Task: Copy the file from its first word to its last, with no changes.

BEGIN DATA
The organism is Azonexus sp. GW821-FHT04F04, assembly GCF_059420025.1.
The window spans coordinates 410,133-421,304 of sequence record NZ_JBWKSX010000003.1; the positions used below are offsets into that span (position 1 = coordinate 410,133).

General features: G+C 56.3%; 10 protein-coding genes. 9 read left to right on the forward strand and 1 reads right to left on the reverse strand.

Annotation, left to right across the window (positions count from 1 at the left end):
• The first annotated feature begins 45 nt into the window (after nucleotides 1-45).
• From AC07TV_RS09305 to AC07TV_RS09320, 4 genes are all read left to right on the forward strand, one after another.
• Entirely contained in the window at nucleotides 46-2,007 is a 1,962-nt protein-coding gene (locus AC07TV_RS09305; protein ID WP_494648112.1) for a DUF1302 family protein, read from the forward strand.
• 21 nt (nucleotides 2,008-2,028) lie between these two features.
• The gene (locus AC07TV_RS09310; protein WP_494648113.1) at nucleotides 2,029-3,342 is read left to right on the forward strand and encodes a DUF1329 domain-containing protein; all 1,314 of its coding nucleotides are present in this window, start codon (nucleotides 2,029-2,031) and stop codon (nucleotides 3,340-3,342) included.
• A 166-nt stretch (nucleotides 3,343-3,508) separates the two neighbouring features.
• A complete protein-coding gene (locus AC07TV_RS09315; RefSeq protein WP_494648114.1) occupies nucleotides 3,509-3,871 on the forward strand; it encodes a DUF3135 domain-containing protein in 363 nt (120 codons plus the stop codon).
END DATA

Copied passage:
The organism is Azonexus sp. GW821-FHT04F04, assembly GCF_059420025.1.
The window spans coordinates 410,133-421,304 of sequence record NZ_JBWKSX010000003.1; the positions used below are offsets into that span (position 1 = coordinate 410,133).

General features: G+C 56.3%; 10 protein-coding genes. 9 read left to right on the forward strand and 1 reads right to left on the reverse strand.

Annotation, left to right across the window (positions count from 1 at the left end):
• The first annotated feature begins 45 nt into the window (after nucleotides 1-45).
• From AC07TV_RS09305 to AC07TV_RS09320, 4 genes are all read left to right on the forward strand, one after another.
• Entirely contained in the window at nucleotides 46-2,007 is a 1,962-nt protein-coding gene (locus AC07TV_RS09305; protein ID WP_494648112.1) for a DUF1302 family protein, read from the forward strand.
• 21 nt (nucleotides 2,008-2,028) lie between these two features.
• The gene (locus AC07TV_RS09310; protein WP_494648113.1) at nucleotides 2,029-3,342 is read left to right on the forward strand and encodes a DUF1329 domain-containing protein; all 1,314 of its coding nucleotides are present in this window, start codon (nucleotides 2,029-2,031) and stop codon (nucleotides 3,340-3,342) included.
• A 166-nt stretch (nucleotides 3,343-3,508) separates the two neighbouring features.
• A complete protein-coding gene (locus AC07TV_RS09315; RefSeq protein WP_494648114.1) occupies nucleotides 3,509-3,871 on the forward strand; it encodes a DUF3135 domain-containing protein in 363 nt (120 codons plus the stop codon).